According to Landry and Wood, there are key public institutions where conditions can be created for interactions without forcing actions. They claim these spaces have ‘strategic intent, careful planning, and skilled intervention to transform avoidance and indifference into engagement and co-operation’. In their view, places like museums, libraries, sports, the arts, and computer-mediated communication can be pre-disposed to being intercultural. This is because they are ‘programmed’ in light-touch ways to build on shared interests, common curiosities, active debate, disagreement, mediation and resolution. They serve to displace people from their cultural moorings, just enough for them to begin to see the world through the eyes of another, without forcing them onto the defensive.

In their study of Newham, a diverse borough of East London, Dines and Cattell illustrate that certain public spaces support culturally-based networks and promote a sense of pride. A key factor is how these spaces are perceived and valued. Unstructured cultural interactions provide experience and increase tolerance because they are unthreatening. They are spaces that harness the potential for maintaining and improving inter-cultural relations as sites where people, under the right circumstances or with the necessary encouragement, might come together. As everyday settings they offer a wide range of interests and attachments to place.

Dines and Cattell highlight the importance of key spaces that were valued by different cultures, including:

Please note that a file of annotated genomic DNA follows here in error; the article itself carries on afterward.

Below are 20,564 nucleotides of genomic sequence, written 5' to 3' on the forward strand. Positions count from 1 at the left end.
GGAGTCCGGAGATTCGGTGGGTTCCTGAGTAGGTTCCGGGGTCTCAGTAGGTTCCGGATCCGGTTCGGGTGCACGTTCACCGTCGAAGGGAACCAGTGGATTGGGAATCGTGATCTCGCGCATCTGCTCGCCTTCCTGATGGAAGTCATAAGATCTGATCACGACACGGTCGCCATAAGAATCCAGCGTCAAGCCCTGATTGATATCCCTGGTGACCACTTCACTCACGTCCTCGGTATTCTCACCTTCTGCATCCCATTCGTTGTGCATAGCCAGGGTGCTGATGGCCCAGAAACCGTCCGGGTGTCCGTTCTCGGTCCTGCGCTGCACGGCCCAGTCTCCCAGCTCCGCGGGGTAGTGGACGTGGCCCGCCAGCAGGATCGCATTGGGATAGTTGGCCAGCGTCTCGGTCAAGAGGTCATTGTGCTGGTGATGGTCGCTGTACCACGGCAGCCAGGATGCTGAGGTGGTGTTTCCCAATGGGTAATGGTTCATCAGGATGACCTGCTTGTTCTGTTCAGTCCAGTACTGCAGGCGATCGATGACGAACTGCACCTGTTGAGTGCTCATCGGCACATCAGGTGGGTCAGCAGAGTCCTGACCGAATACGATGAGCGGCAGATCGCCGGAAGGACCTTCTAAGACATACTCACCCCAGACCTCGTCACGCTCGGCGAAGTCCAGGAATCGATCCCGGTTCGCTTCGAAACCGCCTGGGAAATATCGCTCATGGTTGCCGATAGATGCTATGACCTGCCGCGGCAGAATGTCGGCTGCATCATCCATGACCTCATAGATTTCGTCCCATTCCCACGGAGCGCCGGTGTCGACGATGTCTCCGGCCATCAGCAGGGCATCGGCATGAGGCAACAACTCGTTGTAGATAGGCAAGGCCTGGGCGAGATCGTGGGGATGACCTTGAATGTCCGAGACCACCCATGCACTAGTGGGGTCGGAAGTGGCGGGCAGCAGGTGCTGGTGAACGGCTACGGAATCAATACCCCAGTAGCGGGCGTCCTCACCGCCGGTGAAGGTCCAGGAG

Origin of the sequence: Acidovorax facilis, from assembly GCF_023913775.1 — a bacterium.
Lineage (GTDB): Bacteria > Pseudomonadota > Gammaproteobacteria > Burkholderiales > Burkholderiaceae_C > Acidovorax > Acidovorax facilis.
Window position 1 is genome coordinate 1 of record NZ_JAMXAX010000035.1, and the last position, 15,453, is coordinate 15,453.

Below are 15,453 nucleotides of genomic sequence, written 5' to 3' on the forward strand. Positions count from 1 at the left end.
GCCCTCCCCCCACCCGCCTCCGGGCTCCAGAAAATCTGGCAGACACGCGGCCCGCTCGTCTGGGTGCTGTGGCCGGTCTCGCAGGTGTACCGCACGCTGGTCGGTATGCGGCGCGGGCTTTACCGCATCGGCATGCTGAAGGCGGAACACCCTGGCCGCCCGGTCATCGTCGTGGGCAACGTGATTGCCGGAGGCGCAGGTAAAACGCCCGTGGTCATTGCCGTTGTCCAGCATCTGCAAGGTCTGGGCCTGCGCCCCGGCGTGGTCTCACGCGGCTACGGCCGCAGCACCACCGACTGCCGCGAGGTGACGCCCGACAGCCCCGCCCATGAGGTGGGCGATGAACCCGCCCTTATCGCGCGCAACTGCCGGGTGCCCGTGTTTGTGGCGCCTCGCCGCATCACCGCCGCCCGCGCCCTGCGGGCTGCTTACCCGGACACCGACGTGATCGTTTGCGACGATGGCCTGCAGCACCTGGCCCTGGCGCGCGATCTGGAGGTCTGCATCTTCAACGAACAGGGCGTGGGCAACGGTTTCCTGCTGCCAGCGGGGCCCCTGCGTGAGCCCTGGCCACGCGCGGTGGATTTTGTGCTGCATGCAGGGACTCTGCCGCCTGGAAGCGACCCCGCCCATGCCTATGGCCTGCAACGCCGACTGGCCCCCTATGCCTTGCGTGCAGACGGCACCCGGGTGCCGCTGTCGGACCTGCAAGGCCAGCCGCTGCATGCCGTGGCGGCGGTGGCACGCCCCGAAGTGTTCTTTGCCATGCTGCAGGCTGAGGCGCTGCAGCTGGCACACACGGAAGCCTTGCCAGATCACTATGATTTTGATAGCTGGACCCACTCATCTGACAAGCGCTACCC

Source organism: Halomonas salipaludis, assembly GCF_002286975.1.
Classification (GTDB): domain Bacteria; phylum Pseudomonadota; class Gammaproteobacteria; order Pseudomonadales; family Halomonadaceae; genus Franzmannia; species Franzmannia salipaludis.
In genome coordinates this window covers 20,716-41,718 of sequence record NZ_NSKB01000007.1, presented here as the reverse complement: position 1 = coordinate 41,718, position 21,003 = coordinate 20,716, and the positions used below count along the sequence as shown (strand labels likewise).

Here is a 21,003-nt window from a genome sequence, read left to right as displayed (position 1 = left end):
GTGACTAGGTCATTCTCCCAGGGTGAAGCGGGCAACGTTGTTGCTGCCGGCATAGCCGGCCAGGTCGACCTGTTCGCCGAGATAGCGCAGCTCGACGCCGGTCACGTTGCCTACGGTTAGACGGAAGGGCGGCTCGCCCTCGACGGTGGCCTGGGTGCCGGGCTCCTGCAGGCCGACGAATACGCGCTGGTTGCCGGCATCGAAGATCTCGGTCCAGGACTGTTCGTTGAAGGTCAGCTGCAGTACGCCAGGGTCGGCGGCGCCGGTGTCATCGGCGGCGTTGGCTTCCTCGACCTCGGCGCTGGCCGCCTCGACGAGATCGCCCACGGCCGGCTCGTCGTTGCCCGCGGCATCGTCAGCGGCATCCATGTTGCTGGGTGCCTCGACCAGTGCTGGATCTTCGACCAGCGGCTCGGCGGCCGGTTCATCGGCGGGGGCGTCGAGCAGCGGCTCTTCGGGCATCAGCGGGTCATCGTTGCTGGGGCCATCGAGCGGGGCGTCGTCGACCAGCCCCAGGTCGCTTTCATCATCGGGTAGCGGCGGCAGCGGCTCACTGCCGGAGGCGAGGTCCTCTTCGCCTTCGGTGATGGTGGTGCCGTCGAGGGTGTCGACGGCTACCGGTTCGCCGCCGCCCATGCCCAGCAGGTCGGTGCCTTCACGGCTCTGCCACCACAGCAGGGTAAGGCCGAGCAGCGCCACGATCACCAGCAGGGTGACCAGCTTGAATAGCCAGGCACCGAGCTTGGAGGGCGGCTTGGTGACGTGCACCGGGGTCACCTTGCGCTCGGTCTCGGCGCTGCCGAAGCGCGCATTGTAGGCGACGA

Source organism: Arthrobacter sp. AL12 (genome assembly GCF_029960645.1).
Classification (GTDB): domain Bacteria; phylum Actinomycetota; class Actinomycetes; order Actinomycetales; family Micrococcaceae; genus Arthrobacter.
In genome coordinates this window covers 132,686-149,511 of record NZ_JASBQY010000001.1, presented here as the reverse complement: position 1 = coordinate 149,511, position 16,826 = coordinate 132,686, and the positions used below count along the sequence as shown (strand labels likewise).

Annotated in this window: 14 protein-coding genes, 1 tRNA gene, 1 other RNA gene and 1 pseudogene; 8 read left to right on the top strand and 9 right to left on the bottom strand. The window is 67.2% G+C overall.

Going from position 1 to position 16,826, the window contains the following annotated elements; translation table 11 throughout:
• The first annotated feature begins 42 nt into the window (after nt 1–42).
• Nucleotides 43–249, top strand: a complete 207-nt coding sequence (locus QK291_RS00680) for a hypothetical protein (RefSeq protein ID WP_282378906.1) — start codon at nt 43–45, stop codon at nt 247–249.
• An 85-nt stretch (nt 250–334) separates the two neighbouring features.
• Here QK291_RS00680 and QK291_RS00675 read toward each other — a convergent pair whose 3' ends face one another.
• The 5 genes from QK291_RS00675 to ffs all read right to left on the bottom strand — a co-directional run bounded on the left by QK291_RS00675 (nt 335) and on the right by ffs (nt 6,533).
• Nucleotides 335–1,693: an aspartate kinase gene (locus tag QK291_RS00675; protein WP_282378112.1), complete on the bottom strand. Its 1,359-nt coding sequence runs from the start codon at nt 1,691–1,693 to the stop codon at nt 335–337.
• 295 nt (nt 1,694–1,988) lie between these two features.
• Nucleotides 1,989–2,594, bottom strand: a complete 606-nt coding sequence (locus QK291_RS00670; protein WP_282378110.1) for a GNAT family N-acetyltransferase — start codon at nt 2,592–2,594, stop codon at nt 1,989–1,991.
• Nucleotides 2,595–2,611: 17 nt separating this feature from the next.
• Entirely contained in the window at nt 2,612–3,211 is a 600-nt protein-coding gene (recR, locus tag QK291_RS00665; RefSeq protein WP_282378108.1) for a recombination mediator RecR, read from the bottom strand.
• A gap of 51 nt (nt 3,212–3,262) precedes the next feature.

• Queens Market – a bustling, jostling market, which facilitated casual exchange and encouraged encounters between different cultural groups who would otherwise not come into contact with each other. It was generally recognised as a setting for developing tolerance.
  • Green Street was known as the ‘Asian’ street; a busy shopping street that played a positive role in promoting place identity, a sense of pride, and supporting cultural networks, but not necessarily for promoting new intercultural encounters.
  • A small neighbourhood park adjacent to a primary school, where meetings between parents in the welcoming lobby of the school led to greater shared use of the neighbouring park . Together, the school and the park had helped to bring different communities together
  • Younger, single, Asian informants enjoyed visiting the West End and other places such as the shisha bars on Edgware Road, partly as a form of escape from their ‘community’ but mainly because such places offered opportunities for social encounters and experiences that the local area did not provide.